White-tailed deer in Maine will have a greater chance of surviving severe winter conditions in the future thanks to recent measures taken by the Legislature.
The state budget has earmarked $40 million from the Land for Maine’s future program, which for the next four years will help support efforts to protect deer wintering areas. And recent legislation will empower the Maine Department of Inland Fisheries and Wildlife’s efforts to purchase and manage that habitat in northern, western and eastern Maine.
A bill sponsored by Rep. Chris Johansen, R-Monticello, was passed earlier this month by the state house and senate and was signed into law on July 8, by Gov. Janet Mills.
The bill, developed through the efforts of the DIF&W, the Sportsman’s Alliance of Maine and other groups, authorizes the DIF&W for the first time to identify and purchase lands specifically as deer wintering areas. The department will also dedicate a biologist to manage the lands.
“We’ve worked for many years collaboratively with private landowners and with the Bureau of Public Lands on deer wintering area management, but have never had the ability to this point to own any of those areas ourselves and manage them with deer habitat as the highest priority,” said Nate Webb, the Wildlife Division Director for the DIF&W.
The agency owns approximately 110,000 acres of wildlife habitat in the state, but those also allow public access for hunting, fishing, trapping and other recreational pursuits.
The new law directs the DIF&W to begin establishing and improving wintering areas that will directly aid in deer survival. So-called deer yards consist primarily of mature cedar, spruce, fir and hemlock trees, which provide a canopy that provides protection from predators, reduces snow depths and allows the animals to more easily browse for food.
“It will also benefit a whole host of species that use similar habitats and there’ll also be benefits in terms of helping meet the state’s carbon sequestration goals,” Webb said.
The DIF&W has already begun the process of mapping out its plan.
“The big challenge is always finding a parcel that meets our goals for the deer but where there’s also a seller that is willing to sell the property,” said Webb, who pointed to the importance of a new position created for a department biologist to oversee the program. “The vast majority of these areas are currently held by large industrial landowners in the unorganized territories.”
The DIF&W also may now use some of the funds from deer tagging fees for land acquisition, in addition to habitat management, Webb said.
Deer wintering areas have been decimated over the last half-century by a combination of factors.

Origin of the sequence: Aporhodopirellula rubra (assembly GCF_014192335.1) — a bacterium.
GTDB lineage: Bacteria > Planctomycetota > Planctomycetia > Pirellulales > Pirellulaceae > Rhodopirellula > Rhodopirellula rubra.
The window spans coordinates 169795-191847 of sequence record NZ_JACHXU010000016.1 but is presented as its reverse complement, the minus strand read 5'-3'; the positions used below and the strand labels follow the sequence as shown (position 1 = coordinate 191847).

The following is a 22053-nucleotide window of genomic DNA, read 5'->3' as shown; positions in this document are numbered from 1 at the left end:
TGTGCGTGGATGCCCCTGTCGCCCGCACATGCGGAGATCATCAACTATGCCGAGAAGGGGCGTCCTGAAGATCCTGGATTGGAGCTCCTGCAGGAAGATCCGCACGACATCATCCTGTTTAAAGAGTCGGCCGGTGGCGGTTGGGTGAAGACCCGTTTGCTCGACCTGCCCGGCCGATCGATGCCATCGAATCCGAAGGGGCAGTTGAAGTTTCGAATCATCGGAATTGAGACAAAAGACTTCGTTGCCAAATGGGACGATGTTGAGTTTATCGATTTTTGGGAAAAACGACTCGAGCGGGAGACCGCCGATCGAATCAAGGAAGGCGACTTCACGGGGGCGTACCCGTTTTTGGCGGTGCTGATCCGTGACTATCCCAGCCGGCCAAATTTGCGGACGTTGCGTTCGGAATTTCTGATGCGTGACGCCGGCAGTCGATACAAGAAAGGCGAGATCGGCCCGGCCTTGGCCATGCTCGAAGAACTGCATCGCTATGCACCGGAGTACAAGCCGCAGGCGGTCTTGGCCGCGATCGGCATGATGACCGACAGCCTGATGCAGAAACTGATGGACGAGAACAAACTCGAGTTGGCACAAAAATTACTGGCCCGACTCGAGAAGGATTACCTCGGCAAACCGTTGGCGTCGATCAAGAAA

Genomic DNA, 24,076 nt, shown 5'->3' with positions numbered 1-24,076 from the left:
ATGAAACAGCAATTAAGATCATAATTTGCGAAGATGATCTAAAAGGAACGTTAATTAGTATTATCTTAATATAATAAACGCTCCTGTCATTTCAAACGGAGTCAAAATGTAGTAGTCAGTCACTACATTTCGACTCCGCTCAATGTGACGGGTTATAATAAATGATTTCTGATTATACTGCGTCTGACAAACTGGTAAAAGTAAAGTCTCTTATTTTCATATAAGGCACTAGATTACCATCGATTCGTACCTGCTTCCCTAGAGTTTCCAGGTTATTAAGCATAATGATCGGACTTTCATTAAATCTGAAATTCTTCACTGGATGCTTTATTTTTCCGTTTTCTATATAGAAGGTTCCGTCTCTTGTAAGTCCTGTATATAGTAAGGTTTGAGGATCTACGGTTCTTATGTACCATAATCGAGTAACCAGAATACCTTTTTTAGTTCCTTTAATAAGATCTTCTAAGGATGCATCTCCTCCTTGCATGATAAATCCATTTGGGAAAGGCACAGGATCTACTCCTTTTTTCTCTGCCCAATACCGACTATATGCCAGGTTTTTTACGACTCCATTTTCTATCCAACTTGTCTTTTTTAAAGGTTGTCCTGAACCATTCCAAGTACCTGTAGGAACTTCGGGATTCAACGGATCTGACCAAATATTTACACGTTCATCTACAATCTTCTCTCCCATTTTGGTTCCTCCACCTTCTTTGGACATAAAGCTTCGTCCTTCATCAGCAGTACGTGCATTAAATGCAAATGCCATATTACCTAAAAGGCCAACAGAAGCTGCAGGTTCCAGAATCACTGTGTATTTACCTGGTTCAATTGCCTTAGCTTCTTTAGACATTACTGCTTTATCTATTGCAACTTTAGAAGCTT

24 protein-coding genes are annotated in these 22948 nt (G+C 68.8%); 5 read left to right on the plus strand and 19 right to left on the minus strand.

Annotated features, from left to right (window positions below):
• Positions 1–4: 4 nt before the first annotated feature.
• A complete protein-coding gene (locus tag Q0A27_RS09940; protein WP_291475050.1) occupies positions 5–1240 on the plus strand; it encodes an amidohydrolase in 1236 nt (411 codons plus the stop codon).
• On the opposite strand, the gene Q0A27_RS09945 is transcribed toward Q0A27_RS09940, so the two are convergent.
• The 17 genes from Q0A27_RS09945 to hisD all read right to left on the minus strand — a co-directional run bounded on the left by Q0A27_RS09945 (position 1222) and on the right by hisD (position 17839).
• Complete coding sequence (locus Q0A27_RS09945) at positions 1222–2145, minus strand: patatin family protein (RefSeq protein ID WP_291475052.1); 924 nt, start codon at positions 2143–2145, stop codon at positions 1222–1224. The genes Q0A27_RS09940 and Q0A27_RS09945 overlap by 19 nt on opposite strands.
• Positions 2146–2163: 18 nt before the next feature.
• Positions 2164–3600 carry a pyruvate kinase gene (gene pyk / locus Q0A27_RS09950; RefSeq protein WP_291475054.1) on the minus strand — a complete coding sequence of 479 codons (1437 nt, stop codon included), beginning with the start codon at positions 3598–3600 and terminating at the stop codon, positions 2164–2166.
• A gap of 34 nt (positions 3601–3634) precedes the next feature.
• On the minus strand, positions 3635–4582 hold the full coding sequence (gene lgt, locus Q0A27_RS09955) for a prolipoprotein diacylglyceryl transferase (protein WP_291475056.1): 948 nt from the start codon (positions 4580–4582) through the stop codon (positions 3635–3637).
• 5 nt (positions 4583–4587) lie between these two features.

The spruce budworm outbreak from 1970 to 1985, for instance, wiped out 21 percent of all fir trees in the state, according to the Maine Forest Products Council. Other factors include industrial logging by the large companies and private ownership of nearly 93 percent of Maine’s forest land.
Coyotes, the main predators for white-tailed deer in Maine, also have successfully adapted to winter conditions, further reducing populations.
Deer in Maine are at the extreme northern end of their range. In some parts of the state, including Aroostook County, they struggle to survive the often bitter cold and deep snow during the winter.
During a winter of average severity, deer in far northern Maine require the shelter provided by a wintering area for 90 to 125 days, according to a 2010 DIF&W report.
The budget allocations and the new law are important steps in helping preserve and restore the deer herd, according to David Trahan, the executive director of the Sportsman’s Alliance of Maine and a former self-employed logger.
“There are regions of the state where sportsmen and women have seen the deer population crash because of the loss of habitat,” said Trahan, a former state representative and state senator.
He said deer wintering areas, which once made up 12 percent of Maine forests, are now down to approximately 3 percent.
The Nature Conservancy and the Maine Coast Heritage Trust, in addition to the sportsman’s alliance, were instrumental in backing funding from the Land for Maine’s Future Program to benefit the deer wintering areas initiative and other conservation and recreation projects, Trahan said.
“I think it’s pretty unique to have these groups come together and we all had our interest in seeing Land for Maine’s Future funded and getting back on track,” he said. “It’s a pretty big deal.”
Webb said the DIF&W wants to be able to establish deer wintering areas in some places where they have existed traditionally, but also hopes to decrease the animals’ reliance on food being provided by residents in some towns.
Feeding operations that include numerous troughs filled with food lure many deer out of the woods, which can lead to increased vehicle collisions, the threat of disease transmission and dietary issues.
“Our belief is that getting back to a situation where we have deer wintering out in traditional areas, away from people, does have benefits,” Webb said. “It wouldn’t do much good to have a good-quality deer wintering area when, a few miles up the road, there’s a significant feeding effort underway.”
Webb also stressed the importance of having an ongoing predator management program to actively control coyotes in wintering areas as needed.
Webb’s excitement about the potential for the success of the deer wintering areas program is tempered by the reality that the habitat can’t be reestablished overnight.
The land acquisition process will take time, especially on the scale being discussed. And it requires approximately 35 years for trees to reach a size and height needed to provide shelter.
“The first step is the most important one. We don’t expect there’s going to be immediate results, but this is a long-term effort and we do believe this bill will really help us get where we think we need to be,” Webb said.